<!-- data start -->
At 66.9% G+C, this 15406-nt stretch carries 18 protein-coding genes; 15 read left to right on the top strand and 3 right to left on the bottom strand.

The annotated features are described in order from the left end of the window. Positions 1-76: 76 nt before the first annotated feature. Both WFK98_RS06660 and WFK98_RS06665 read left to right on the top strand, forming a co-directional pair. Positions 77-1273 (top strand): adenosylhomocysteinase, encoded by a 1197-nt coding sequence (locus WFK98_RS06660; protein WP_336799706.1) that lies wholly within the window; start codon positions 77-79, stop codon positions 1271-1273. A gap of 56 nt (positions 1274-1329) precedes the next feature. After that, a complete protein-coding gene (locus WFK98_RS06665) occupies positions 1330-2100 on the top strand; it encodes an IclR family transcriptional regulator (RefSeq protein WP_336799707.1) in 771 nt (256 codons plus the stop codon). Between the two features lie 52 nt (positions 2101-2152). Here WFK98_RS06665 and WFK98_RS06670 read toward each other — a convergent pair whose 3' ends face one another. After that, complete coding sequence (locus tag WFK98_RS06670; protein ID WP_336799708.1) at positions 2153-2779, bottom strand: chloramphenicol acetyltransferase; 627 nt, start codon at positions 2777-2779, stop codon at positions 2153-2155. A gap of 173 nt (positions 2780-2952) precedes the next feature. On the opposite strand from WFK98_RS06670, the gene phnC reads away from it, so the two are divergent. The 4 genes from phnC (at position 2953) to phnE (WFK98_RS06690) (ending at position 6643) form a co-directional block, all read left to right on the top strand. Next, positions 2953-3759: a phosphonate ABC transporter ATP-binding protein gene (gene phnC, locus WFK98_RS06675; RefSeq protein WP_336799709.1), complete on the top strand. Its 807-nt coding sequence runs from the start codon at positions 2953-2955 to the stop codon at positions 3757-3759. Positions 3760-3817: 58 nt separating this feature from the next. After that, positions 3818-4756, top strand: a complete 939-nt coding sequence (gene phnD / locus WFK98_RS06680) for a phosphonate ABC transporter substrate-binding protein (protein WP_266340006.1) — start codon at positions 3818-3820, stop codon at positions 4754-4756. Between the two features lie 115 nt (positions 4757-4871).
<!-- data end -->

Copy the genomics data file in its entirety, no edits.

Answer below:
At 66.9% G+C, this 15406-nt stretch carries 18 protein-coding genes; 15 read left to right on the top strand and 3 right to left on the bottom strand.

The annotated features are described in order from the left end of the window. Positions 1-76: 76 nt before the first annotated feature. Both WFK98_RS06660 and WFK98_RS06665 read left to right on the top strand, forming a co-directional pair. Positions 77-1273 (top strand): adenosylhomocysteinase, encoded by a 1197-nt coding sequence (locus WFK98_RS06660; protein WP_336799706.1) that lies wholly within the window; start codon positions 77-79, stop codon positions 1271-1273. A gap of 56 nt (positions 1274-1329) precedes the next feature. After that, a complete protein-coding gene (locus WFK98_RS06665) occupies positions 1330-2100 on the top strand; it encodes an IclR family transcriptional regulator (RefSeq protein WP_336799707.1) in 771 nt (256 codons plus the stop codon). Between the two features lie 52 nt (positions 2101-2152). Here WFK98_RS06665 and WFK98_RS06670 read toward each other — a convergent pair whose 3' ends face one another. After that, complete coding sequence (locus tag WFK98_RS06670; protein ID WP_336799708.1) at positions 2153-2779, bottom strand: chloramphenicol acetyltransferase; 627 nt, start codon at positions 2777-2779, stop codon at positions 2153-2155. A gap of 173 nt (positions 2780-2952) precedes the next feature. On the opposite strand from WFK98_RS06670, the gene phnC reads away from it, so the two are divergent. The 4 genes from phnC (at position 2953) to phnE (WFK98_RS06690) (ending at position 6643) form a co-directional block, all read left to right on the top strand. Next, positions 2953-3759: a phosphonate ABC transporter ATP-binding protein gene (gene phnC, locus WFK98_RS06675; RefSeq protein WP_336799709.1), complete on the top strand. Its 807-nt coding sequence runs from the start codon at positions 2953-2955 to the stop codon at positions 3757-3759. Positions 3760-3817: 58 nt separating this feature from the next. After that, positions 3818-4756, top strand: a complete 939-nt coding sequence (gene phnD / locus WFK98_RS06680) for a phosphonate ABC transporter substrate-binding protein (protein WP_266340006.1) — start codon at positions 3818-3820, stop codon at positions 4754-4756. Between the two features lie 115 nt (positions 4757-4871).